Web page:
Title: Memo: "Evacuation of Japanese from Hawaii", (denshopd-i67-00048)
Densho ID: denshopd-i67-00048

March 23, 1942


Subject: Evacuation of Japanese from Hawaii.

I note that the Joint Chiefs of Staff and the President have already acted upon the matter of the evacuation of the Japanese from Hawaii. Although the Commanding General has recommended as desirable the evacuation of all Japanese, aliens and citizens, from the mainland, subject to certain conditions, in my judgment even if those conditions were fulfilled, the possibility of evacuating the great numbers of Japanese now inhabiting the Hawaiian Islands to the mainland is impracticable for a number of reasons:

1. The lack of shipping;

2. The necessity for replacing the labor, wherein again the shipping problem would be present;

3. The political repercussions on the West Coast and in the United States generally to the introduction of 150,000 more Japanese; and

4. The difficulty of finding suitable facilities and means for relocating the Japanese on the mainland.

No doubt, a somewhat limited number of Japanese and their families could be handled on the mainland without encountering insurmountable difficulties in any of the above categories but even they would have to be replaced and it would have to be a gradual process dependent upon non-interference with the construction now going on on the Islands for their protection and to the availability of facilities in the United States to take care of them. I understand that General Emmons also feels that he should start no substantial movement of Japanese until he receives the complement of troops and munitions that he has asked for.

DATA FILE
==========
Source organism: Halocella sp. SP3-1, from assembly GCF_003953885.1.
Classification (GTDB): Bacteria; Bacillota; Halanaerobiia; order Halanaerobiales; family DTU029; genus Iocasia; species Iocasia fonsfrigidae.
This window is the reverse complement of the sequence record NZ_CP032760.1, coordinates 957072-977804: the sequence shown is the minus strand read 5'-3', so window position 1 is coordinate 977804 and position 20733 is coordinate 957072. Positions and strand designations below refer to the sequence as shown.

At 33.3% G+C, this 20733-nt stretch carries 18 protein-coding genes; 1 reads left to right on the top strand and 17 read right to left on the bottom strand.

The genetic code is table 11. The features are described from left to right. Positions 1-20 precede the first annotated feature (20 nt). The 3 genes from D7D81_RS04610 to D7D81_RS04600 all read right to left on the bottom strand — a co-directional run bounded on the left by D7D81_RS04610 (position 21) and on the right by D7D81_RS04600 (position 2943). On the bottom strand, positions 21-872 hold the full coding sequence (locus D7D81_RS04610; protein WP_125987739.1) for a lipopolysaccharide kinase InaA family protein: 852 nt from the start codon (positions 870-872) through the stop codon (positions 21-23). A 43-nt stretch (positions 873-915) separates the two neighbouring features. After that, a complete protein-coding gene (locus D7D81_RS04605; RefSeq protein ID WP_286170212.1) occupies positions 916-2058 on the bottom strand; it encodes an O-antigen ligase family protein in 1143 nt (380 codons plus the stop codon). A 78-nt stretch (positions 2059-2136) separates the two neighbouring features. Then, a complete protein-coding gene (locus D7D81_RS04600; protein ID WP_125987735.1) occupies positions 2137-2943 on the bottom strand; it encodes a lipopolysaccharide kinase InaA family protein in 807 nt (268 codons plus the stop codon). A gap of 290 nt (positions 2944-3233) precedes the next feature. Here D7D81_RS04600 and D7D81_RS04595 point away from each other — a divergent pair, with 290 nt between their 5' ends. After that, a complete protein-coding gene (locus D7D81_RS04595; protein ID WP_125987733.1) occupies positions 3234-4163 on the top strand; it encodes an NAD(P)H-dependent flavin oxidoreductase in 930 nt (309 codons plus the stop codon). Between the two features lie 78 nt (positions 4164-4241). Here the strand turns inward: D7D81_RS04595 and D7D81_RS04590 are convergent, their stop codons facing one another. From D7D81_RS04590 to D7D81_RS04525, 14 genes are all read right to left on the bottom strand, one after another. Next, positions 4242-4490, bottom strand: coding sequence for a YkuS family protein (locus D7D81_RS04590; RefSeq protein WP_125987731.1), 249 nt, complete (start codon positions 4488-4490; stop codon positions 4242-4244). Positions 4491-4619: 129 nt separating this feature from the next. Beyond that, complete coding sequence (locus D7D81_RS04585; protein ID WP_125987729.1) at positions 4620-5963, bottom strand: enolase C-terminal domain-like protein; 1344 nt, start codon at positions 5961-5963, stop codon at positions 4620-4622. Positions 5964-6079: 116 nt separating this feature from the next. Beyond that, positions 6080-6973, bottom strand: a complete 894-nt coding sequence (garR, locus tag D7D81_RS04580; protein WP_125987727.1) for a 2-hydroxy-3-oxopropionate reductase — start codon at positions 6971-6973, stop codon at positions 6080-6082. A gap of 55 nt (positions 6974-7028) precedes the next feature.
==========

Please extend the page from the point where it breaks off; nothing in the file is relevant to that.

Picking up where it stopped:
There are also some grave legal difficulties in placing American citizens, even of Japanese ancestry, in concentration camps. All we have done, thus far, in the West Coast is to remove

them from certain areas, which I think can clearly be done as a matter of law. I do not know whether it is practicable to modify the President's approval but I would suggest that instructions should go to General Emmons authorizing him to select potentially dangerous Japanese, whether they be citizens or aliens, and permit him to evacuate them to the mainland subject to the following conditions:

1. That such evacuation does not impair preparation of the Islands for defense;

2. That there is shipping available to make the move (taking into account the necessity for evacuating 20,000 American wives and children) and

3. Subject to facilities for resettlement and internment on the mainland being provided.

I agree completely with the impracticability of moving the Japanese to one of the outlying islands, and in this I understand the naval authorities concur.

Assistant Secretary of War

Brig. Gen. D.D. Eisenhower
Room 2000
Munitions Bldg.